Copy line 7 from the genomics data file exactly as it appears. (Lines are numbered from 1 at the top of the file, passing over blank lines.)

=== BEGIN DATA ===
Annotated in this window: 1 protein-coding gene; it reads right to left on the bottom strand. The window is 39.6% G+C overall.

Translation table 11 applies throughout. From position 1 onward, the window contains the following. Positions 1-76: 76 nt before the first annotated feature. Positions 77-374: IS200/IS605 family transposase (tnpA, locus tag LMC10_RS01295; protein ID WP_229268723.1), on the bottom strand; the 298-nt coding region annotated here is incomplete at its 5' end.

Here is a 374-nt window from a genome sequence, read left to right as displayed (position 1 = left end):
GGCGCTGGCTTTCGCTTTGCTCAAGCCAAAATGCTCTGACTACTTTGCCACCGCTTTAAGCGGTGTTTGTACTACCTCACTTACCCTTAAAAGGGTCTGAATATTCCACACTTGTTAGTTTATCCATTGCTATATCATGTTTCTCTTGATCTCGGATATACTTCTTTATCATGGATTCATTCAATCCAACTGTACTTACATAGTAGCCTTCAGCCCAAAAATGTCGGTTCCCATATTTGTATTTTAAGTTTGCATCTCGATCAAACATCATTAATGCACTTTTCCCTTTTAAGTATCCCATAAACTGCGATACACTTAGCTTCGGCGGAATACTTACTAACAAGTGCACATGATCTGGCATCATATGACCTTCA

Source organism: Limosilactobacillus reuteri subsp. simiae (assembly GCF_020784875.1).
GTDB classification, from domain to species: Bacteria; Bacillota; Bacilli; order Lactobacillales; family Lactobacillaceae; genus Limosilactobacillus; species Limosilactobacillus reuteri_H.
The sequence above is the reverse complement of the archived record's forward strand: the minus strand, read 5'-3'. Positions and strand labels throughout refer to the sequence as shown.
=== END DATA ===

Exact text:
The sequence above is the reverse complement of the archived record's forward strand: the minus strand, read 5'-3'. Positions and strand labels throughout refer to the sequence as shown.